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Publication numberUS7416565 B1
Publication typeGrant
Application numberUS 11/931,958
Publication dateAug 26, 2008
Filing dateOct 31, 2007
Priority dateJul 11, 2007
Fee statusPaid
Publication number11931958, 931958, US 7416565 B1, US 7416565B1, US-B1-7416565, US7416565 B1, US7416565B1
InventorsMohmmed H. S. Al-Turaikl
Original AssigneeAl-Turaikl Mohmmed H S
Export CitationBiBTeX, EndNote, RefMan
External Links: USPTO, USPTO Assignment, Espacenet
Adjustable tension prosthetic ankle rotatory device for lower limb apparatus
US 7416565 B1
Abstract
A transtibial patellar tendon bearing (PTB) prosthesis for below the knee amputees is disclosed. The prosthesis includes a socket, and a foot prosthesis attached to a modular shank component using a foot rotator device. Using the rotator device, the foot component of the prosthesis may be smoothly and axially rotated internally or externally ±150° with respect to the shank component about the axis of the shank component. The wide range of axial rotation enables a more even load distribution on the whole lower limb of an amputee and enables an amputee to comfortably assume a wide range of biomechanical positions, such as sitting or kneeling. A recoil spring, having a selectable tension, is positioned within the rotatable component and selectively limits and retains the relative rotation of the upper portion and the lower portions. A locking mechanism selectively prevents rotation when the foot component is engaged.
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Claims(18)
1. A leg prosthesis assembly, comprising:
a modular shank member;
a modular prosthetic foot component rotatably connected to said shank member, to allow rotation about the axial axis of said shank member;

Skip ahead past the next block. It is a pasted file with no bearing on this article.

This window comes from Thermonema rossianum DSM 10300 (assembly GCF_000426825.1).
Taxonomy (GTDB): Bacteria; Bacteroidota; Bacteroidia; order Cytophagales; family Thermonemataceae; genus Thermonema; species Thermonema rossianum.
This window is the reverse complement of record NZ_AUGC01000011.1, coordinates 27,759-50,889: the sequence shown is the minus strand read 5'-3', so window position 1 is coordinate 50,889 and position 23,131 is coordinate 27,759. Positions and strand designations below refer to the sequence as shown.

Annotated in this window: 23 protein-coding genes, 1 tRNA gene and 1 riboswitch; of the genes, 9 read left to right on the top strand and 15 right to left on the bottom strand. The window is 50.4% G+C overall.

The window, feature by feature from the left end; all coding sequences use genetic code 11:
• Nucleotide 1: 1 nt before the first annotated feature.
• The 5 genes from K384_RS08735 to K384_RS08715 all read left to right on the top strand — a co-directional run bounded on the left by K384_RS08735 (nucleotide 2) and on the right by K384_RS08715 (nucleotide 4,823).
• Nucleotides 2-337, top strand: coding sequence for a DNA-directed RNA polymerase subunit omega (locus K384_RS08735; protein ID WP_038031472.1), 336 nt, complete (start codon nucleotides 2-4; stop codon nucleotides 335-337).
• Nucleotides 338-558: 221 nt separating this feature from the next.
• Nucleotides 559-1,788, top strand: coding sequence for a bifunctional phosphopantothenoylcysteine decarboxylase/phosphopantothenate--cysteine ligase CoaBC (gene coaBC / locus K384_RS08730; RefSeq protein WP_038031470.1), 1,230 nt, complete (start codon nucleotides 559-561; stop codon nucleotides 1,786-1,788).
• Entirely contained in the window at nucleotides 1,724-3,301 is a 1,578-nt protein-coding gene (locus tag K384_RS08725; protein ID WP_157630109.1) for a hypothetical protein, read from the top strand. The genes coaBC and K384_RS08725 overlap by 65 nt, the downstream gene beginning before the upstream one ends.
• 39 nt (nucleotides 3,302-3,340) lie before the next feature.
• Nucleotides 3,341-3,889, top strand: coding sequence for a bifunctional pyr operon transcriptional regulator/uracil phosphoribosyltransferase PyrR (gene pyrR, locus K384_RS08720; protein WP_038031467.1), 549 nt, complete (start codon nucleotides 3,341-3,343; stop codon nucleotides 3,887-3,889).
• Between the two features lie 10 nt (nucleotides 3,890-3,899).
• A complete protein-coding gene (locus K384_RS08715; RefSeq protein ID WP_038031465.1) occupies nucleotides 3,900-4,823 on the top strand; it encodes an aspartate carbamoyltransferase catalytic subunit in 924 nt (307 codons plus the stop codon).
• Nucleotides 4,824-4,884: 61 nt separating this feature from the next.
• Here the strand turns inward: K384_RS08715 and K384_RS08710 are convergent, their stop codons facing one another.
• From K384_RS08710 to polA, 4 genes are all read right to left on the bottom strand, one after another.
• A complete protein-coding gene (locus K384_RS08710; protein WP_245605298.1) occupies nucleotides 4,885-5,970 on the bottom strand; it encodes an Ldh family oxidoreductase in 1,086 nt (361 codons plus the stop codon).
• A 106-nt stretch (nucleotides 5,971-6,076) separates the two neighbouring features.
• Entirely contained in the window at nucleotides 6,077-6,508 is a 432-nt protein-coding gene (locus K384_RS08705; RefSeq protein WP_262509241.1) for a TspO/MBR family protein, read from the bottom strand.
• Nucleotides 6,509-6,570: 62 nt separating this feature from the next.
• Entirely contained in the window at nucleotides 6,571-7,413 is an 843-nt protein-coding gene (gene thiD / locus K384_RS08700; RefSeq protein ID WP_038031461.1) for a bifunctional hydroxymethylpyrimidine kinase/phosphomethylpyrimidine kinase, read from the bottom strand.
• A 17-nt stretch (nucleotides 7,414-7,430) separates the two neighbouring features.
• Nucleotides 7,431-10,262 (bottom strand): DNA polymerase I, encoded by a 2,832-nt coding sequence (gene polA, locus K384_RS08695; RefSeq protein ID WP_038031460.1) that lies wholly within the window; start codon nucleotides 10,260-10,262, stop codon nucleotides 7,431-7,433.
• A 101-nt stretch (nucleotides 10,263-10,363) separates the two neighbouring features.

a rotatable assembly, connected between said modular prosthetic foot component and said shank member, and allowing internal and external lateral of about ±150 degrees rotation, the rotatable assembly including a selectable tension-controlled recoil spring positioned within the rotatable assembly, the rotatable assembly comprising an upper module and a lower module, the upper module including the selectable tension-controlled recoil spring that promotes auto-retention of a particular biomechanical position; and
a locking mechanism selectively preventing rotation of said rotatable assembly when engaged.
2. The leg prosthesis assembly of claim 1, further comprising:
an appendage socket physically attachable to the stump of an amputated leg at one end and physically connected to the modular shank member at another end.
3. The leg prosthesis assembly of claim 1, wherein the rotatable assembly includes a frictionless brass bushing that is engaged within said recoil spring and provides low friction rotation and noise reduction.
4. The leg prosthesis assembly of claim 1, wherein the modular prosthetic foot component is secured to the lower module of the rotatable assembly by means of a universal clamp interface.
5. The leg prosthesis assembly of claim 1, wherein the locking mechanism includes a locking pin, a locking spring, a housing component that surrounds the locking pin and locking spring, a cable attached at one end to the locking pin and at another end to a control handle, and a latch hole that receives said locking pin.
6. The leg prosthesis assembly of claim 1, wherein the locking mechanism is integrated within the rotatable assembly.
7. The leg prosthesis assembly of claim 1, wherein a selected axial rotation of the prosthetic foot component is controlled by operating the locking mechanism.
8. The leg prosthesis assembly of claim 1, wherein the locking mechanism is a single-point locking mechanism.
9. A selectable tension prosthesis assembly, comprising:
an appendage socket attachable to a user;
a modular shank component connected to the appendage socket;